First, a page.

White women play a part in upholding white supremacy

Cutline: Many white women were in attendance of the insurrection in January. Photo courtesy Fortune.com

With the aftermath of the recent presidential elections, it was made evidently clear that the state of this country is far worse than most Americans would like to admit. Specifically, the insurrection of the Capitol building that took place at the beginning of this year.

With the progression of women’s rights being highlighted more throughout recent years, it was alarming to see how many women participated and encouraged one of the country’s worst attacks in history.

Not only were there women playing the stereotypical role of cheering from the sidelines but there were women at the forefront of this attack, helping to carry out the ideologies of hatred and supremacy that set this country back in time at least 60 years. 2020 exit poll data showed that at least 40-50 percent of white women still supported Donald Trump even though he incited acts of terror amid the election result scandal.

An article from 19thnews.org written by Ko Bragg, shed light on the women that were a part of the attack at the Capitol. White women were at the forefront of the attack, leading with hateful and dangerous intent.

“We broke into the Capitol…we got inside, we did our part,” Dawn Bancroft said.

Though the face of white supremacy is stereotypically represented by a white male, there has been an increase in women involved in racially targeted attacks and profiling. Out of the 230 09i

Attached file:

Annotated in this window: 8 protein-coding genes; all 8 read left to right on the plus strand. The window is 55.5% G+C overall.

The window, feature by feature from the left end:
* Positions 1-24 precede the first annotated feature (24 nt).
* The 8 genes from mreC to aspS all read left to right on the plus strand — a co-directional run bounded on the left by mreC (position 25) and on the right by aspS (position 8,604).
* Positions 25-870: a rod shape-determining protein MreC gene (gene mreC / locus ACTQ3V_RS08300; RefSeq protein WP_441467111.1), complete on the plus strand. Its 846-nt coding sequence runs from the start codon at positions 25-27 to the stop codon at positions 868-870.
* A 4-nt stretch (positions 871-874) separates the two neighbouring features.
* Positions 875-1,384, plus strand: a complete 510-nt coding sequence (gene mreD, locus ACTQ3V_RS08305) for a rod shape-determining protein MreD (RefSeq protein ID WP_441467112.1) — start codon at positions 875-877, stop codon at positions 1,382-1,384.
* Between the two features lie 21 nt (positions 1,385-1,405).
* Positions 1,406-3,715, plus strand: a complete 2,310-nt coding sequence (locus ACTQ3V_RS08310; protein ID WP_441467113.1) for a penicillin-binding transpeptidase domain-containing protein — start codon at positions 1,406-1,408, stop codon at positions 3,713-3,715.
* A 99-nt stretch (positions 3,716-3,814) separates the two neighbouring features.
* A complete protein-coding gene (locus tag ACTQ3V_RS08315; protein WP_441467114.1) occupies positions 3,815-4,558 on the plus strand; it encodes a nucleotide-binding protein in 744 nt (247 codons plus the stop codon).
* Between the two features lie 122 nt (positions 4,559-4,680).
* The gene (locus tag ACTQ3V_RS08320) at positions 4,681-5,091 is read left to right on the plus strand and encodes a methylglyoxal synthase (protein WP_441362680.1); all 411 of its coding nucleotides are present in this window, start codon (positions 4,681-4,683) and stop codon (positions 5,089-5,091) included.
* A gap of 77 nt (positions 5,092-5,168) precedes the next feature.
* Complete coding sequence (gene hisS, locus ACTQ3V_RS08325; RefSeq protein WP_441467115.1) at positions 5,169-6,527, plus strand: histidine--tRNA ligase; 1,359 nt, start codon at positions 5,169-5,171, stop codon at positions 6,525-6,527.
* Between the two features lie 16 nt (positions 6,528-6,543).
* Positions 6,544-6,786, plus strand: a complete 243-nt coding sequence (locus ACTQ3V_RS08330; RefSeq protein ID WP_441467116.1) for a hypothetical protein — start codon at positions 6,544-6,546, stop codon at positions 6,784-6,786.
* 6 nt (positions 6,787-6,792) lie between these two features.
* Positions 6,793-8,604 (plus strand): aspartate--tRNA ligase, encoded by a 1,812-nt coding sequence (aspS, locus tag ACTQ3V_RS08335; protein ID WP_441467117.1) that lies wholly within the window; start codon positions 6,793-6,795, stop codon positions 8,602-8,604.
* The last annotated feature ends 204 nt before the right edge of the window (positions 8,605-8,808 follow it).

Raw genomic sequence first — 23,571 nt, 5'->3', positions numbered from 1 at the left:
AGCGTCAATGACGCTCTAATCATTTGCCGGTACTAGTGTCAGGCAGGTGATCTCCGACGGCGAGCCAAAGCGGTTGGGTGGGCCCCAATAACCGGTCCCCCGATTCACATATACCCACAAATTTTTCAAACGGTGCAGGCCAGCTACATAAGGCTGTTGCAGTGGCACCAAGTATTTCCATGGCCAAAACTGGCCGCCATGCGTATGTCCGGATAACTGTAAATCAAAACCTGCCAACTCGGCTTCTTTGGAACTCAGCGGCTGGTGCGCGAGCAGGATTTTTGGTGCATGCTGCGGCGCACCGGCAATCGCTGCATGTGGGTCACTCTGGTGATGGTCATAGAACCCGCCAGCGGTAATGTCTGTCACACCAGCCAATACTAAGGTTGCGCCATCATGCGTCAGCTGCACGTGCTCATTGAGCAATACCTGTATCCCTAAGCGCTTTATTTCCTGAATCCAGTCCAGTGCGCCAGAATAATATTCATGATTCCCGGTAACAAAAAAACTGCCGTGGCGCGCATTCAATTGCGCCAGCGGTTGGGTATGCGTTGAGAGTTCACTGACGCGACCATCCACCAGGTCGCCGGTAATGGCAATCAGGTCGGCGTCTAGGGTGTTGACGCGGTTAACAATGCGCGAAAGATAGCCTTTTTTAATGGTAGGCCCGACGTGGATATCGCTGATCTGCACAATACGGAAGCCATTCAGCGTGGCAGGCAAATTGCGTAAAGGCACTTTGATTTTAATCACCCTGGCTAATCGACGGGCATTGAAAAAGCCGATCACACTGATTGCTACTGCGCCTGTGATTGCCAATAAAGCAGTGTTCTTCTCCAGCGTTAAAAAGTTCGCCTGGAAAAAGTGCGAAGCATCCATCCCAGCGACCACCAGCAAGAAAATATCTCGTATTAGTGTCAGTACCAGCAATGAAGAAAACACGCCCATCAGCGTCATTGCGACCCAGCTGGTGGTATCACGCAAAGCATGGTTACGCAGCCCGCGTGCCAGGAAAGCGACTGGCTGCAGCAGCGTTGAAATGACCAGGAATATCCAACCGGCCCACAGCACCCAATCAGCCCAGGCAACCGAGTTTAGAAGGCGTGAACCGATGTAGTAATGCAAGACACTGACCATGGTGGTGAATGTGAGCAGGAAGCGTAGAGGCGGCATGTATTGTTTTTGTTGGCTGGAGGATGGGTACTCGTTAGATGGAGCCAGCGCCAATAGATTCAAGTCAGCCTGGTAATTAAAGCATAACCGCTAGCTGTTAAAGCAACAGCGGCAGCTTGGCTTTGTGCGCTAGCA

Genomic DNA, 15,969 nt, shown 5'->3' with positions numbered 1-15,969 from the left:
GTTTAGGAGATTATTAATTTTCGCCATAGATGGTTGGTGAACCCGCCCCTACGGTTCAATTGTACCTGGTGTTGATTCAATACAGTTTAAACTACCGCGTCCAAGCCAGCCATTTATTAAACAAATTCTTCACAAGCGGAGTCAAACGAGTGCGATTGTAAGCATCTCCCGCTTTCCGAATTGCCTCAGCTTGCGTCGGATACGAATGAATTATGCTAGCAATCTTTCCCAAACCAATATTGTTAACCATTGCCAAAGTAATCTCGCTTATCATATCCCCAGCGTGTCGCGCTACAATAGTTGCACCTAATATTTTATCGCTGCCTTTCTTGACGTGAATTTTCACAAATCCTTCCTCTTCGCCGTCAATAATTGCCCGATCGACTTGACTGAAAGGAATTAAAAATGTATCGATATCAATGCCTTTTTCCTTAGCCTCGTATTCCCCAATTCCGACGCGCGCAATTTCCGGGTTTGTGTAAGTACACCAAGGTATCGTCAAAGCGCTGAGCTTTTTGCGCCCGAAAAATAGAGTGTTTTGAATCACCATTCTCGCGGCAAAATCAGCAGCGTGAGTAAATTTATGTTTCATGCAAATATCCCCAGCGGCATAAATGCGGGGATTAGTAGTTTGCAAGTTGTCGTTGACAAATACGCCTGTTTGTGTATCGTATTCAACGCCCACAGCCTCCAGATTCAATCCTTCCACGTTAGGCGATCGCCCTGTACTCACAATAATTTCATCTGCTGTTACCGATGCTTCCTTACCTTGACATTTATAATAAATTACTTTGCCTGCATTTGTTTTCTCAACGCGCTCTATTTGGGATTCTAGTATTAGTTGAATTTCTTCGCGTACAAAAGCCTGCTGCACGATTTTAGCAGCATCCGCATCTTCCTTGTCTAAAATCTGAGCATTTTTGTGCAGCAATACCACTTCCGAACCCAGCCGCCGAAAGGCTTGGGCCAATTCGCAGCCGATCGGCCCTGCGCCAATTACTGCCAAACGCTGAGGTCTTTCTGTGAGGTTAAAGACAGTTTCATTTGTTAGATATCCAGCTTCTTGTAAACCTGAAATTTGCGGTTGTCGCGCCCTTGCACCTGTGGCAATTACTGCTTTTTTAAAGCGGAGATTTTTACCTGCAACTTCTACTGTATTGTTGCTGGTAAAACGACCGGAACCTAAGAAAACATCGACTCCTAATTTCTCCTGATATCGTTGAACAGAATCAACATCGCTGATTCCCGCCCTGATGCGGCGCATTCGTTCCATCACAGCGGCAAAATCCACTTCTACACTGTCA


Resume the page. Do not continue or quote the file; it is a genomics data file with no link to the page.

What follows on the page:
cases being investigated from the insurrection, 28 of those are women. Out of the 28 women arrested, only fiveof those women are awaiting trial behind bars.

With a lack of accountability for many white offenders in the judicial system in cases like these, it encourages repeated behavior for some and similar acts from others who lack the fear of consequence; especially women. With women being the most active organizers of protests and movements in this country, this is all the more reason for white women who don’t hold the same values or views as those inciting fear and hatred, to become allies of change and equality.

Senior, Bailey Hall, believes that intentionality needs to be the cause behind people’s support.

“For white women who do feel compelled to help fight injustice, we need to do more than just join movements and associations,” Hall said. “It’s now a lifestyle choice that you should make every single day to stand for equality across all playing fields.”

It is important for those who don’t agree with the behaviors of those displaying acts of hatred, to not become complicit in being silent on these matters. With the tolerance of violence, especially encouraged by the former president of the United States, it may leave some hopeless in the fight for change.

Recognizing the issues is only the first step. Rising to action and standing with those who are being treated unfairly is just a few ways that white women can make sure that they are marked on the “right” side of history.